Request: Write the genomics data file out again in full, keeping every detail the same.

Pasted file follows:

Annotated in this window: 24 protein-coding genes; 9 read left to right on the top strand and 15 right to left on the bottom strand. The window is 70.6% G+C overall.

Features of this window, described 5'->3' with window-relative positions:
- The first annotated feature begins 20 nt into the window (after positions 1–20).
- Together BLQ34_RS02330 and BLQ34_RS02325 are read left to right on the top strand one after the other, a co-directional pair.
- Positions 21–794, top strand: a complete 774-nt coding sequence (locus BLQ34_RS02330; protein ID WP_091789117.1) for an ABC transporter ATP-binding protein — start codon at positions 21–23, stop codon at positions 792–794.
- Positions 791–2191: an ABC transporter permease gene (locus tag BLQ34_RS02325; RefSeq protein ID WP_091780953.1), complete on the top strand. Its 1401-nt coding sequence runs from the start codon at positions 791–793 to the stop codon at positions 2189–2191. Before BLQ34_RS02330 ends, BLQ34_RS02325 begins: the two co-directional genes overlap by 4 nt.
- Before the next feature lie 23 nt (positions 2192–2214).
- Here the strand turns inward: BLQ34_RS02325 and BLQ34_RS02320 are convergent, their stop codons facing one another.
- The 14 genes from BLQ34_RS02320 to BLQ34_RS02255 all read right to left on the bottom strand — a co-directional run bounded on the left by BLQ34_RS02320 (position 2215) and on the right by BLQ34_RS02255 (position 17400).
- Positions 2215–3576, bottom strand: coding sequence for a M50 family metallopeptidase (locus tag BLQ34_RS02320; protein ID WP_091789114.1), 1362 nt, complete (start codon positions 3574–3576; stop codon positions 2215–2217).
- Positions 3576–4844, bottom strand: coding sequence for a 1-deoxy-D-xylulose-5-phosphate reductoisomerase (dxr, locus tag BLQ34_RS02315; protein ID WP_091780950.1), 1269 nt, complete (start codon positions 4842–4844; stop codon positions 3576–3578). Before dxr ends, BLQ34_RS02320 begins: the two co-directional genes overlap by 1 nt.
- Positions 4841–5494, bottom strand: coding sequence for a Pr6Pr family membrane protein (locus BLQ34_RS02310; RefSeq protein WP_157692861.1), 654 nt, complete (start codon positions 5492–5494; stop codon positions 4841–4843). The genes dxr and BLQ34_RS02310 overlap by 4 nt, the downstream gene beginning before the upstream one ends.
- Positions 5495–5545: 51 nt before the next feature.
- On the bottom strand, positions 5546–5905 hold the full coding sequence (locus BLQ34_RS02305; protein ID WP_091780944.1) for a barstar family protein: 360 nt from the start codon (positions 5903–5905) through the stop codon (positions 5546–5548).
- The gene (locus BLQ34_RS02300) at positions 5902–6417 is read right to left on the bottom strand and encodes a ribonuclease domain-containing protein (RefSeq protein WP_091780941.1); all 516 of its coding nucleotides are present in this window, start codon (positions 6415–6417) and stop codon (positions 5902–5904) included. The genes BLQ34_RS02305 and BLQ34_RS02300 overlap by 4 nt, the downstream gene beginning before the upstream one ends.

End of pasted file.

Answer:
Annotated in this window: 24 protein-coding genes; 9 read left to right on the top strand and 15 right to left on the bottom strand. The window is 70.6% G+C overall.

Features of this window, described 5'->3' with window-relative positions:
- The first annotated feature begins 20 nt into the window (after positions 1–20).
- Together BLQ34_RS02330 and BLQ34_RS02325 are read left to right on the top strand one after the other, a co-directional pair.
- Positions 21–794, top strand: a complete 774-nt coding sequence (locus BLQ34_RS02330; protein ID WP_091789117.1) for an ABC transporter ATP-binding protein — start codon at positions 21–23, stop codon at positions 792–794.
- Positions 791–2191: an ABC transporter permease gene (locus tag BLQ34_RS02325; RefSeq protein ID WP_091780953.1), complete on the top strand. Its 1401-nt coding sequence runs from the start codon at positions 791–793 to the stop codon at positions 2189–2191. Before BLQ34_RS02330 ends, BLQ34_RS02325 begins: the two co-directional genes overlap by 4 nt.
- Before the next feature lie 23 nt (positions 2192–2214).
- Here the strand turns inward: BLQ34_RS02325 and BLQ34_RS02320 are convergent, their stop codons facing one another.
- The 14 genes from BLQ34_RS02320 to BLQ34_RS02255 all read right to left on the bottom strand — a co-directional run bounded on the left by BLQ34_RS02320 (position 2215) and on the right by BLQ34_RS02255 (position 17400).
- Positions 2215–3576, bottom strand: coding sequence for a M50 family metallopeptidase (locus tag BLQ34_RS02320; protein ID WP_091789114.1), 1362 nt, complete (start codon positions 3574–3576; stop codon positions 2215–2217).
- Positions 3576–4844, bottom strand: coding sequence for a 1-deoxy-D-xylulose-5-phosphate reductoisomerase (dxr, locus tag BLQ34_RS02315; protein ID WP_091780950.1), 1269 nt, complete (start codon positions 4842–4844; stop codon positions 3576–3578). Before dxr ends, BLQ34_RS02320 begins: the two co-directional genes overlap by 1 nt.
- Positions 4841–5494, bottom strand: coding sequence for a Pr6Pr family membrane protein (locus BLQ34_RS02310; RefSeq protein WP_157692861.1), 654 nt, complete (start codon positions 5492–5494; stop codon positions 4841–4843). The genes dxr and BLQ34_RS02310 overlap by 4 nt, the downstream gene beginning before the upstream one ends.
- Positions 5495–5545: 51 nt before the next feature.
- On the bottom strand, positions 5546–5905 hold the full coding sequence (locus BLQ34_RS02305; protein ID WP_091780944.1) for a barstar family protein: 360 nt from the start codon (positions 5903–5905) through the stop codon (positions 5546–5548).
- The gene (locus BLQ34_RS02300) at positions 5902–6417 is read right to left on the bottom strand and encodes a ribonuclease domain-containing protein (RefSeq protein WP_091780941.1); all 516 of its coding nucleotides are present in this window, start codon (positions 6415–6417) and stop codon (positions 5902–5904) included. The genes BLQ34_RS02305 and BLQ34_RS02300 overlap by 4 nt, the downstream gene beginning before the upstream one ends.